STRATEGY AND PERSONNEL/GAME BREAKDOWN
Scouting the pass defense: Last week, the Ducks faced college football’s most NFL-ready wide receiver in N’Keal Harry. Because of the massively improved play of cornerbacks Thomas Graham Jr. and Deommodore Lenoir, Harry was held to 105 yards on seven catches despite being targeted 15 times.
“I was really proud of Thomas and Deommodore… both of them did a really good job given the lumps they were given earlier in the year and last year," co-defensive coordinator Keith Heyward said. “I pat Thomas and Deommodore on the back, but not too hard, because we’ve still got business to handle. It’s the same way going into this week… Oregon State is dangerous… they’ve put up points and moved the ball… we’ve got to stress the same things."
This week, Oregon will face a much different attack with Oregon State.
The Beavers, although without a true No. 1 receiver who displays legit NFL traits, have a multitude of steady pass catchers and route runners who make the offense more dynamic because it’s difficult to key on one specific player.
“This [is] probably the best passing attack when it comes to balancing out their offense… they have three receivers with 50 catches or more — that’s the most balance attack all year,” Graham said. “They have a big play receiver in Isaiah Hodgins — we have to make sure that we go out and watch film and know what’s coming, so we can react rather than think and react."
Hodgins, Trevon Bradford and Timmy Hernandez are the top pass-catchers for the Beavers, all ranking among the conference’s top-11 is receptions. Hodgins leads the group with 743 yards and 14.6 yards per catch — Bradford is the team leader with six touchdowns — Hernandez’s 52 catches is the best of the bunch.
"They're very disciplined route-runners, No. 1. They understand their offense really well… they understand coverages… they set you up really well,” Oregon head coach Mario Cristobal said of Oregon State’s receivers. “They're explosive, they're guys that have legitimate speed… they're good with run after a catch — it's no secret why they're scoring so many points.”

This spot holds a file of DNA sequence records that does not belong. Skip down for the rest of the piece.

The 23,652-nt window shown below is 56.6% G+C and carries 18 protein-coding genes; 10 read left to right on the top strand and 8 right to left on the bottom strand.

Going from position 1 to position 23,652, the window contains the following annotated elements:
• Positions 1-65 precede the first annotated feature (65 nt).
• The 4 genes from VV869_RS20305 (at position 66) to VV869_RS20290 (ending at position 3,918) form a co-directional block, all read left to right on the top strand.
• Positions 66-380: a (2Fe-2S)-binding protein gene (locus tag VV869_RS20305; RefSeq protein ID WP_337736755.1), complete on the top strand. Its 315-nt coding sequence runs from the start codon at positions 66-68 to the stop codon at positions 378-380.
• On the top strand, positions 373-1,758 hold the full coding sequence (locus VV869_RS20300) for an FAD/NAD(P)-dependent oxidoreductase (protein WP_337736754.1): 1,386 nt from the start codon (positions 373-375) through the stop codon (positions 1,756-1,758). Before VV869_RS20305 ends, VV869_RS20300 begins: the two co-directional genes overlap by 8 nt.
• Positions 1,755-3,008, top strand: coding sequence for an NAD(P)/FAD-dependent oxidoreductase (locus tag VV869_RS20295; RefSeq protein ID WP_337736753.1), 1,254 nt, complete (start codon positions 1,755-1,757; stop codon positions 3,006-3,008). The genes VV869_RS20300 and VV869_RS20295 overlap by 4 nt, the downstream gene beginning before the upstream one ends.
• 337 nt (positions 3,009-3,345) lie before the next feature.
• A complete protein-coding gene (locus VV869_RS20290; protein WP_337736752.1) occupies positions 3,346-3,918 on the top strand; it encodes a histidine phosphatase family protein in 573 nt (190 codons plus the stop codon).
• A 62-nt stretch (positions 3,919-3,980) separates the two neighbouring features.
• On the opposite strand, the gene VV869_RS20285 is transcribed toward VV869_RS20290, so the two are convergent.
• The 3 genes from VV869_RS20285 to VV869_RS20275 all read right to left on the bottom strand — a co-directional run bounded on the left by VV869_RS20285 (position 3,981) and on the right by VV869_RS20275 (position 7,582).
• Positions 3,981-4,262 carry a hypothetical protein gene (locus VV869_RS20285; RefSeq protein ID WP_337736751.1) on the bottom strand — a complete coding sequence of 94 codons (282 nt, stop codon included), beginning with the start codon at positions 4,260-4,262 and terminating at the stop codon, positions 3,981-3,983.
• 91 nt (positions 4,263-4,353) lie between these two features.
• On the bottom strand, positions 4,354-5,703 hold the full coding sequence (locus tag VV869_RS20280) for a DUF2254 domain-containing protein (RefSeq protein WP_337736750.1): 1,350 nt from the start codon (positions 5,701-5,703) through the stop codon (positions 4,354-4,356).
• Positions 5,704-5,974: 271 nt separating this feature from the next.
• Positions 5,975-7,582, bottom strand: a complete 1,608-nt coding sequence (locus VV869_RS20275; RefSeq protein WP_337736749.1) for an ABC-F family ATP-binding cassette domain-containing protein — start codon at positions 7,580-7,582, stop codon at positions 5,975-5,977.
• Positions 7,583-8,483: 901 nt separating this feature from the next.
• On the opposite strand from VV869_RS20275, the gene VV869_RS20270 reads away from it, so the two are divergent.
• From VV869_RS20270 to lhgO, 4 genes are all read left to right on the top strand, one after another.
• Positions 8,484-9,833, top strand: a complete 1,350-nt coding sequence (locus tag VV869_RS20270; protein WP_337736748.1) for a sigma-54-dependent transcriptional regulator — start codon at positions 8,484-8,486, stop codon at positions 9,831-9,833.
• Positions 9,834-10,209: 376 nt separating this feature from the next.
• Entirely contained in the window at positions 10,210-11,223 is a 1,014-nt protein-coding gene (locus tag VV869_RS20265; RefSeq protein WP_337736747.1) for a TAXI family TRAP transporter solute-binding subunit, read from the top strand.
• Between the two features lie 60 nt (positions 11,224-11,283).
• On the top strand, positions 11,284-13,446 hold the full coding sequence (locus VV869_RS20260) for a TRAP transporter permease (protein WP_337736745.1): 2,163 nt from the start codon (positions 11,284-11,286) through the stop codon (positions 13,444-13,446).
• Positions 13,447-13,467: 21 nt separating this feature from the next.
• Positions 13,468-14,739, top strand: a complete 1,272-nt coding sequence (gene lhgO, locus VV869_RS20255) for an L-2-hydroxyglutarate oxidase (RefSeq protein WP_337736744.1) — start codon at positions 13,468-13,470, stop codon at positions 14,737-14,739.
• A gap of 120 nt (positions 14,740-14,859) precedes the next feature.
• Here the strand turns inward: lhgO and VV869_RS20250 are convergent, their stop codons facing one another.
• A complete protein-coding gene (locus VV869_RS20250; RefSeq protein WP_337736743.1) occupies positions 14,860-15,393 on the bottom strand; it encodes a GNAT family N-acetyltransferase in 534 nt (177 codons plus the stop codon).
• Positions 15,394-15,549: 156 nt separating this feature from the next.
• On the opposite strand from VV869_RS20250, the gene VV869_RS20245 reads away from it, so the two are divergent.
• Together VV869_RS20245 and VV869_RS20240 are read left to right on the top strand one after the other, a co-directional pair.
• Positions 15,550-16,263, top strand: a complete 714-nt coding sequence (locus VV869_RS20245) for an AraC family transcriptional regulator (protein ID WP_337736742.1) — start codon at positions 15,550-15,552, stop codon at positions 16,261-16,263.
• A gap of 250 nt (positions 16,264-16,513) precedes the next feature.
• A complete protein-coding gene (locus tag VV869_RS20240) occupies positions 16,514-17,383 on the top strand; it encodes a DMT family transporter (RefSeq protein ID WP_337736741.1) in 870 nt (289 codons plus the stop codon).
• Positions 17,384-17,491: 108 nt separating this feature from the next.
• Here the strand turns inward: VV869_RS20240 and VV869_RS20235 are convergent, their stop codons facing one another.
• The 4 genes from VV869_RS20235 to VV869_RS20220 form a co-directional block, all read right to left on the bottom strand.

After his performance last week, Graham is now the conference leader in passes defended and broken up, totaling 33 on the season. His running mate, Lenoir, is sixth in the Pac-12 with 19 passes defended and broken up.
Safeties Ugochukwu Amadi and Jevon Holland are still the conference’s top safeties when it comes to interceptions, totaling seven on the season. Their ability to cover ground while also winning 50-50 balls in the air is why the Ducks rank second in the Pac-12 with 13 interceptions.
To help take pressure off running back Jermar Jefferson, quarterback Jake Luton will have to continue to share the ball amongst his pass catchers and not take too many chances down in the passing game. If Luton can continuously move the Beavers down the field with a combination of short and intermediate passes, it could be a long day for the Ducks.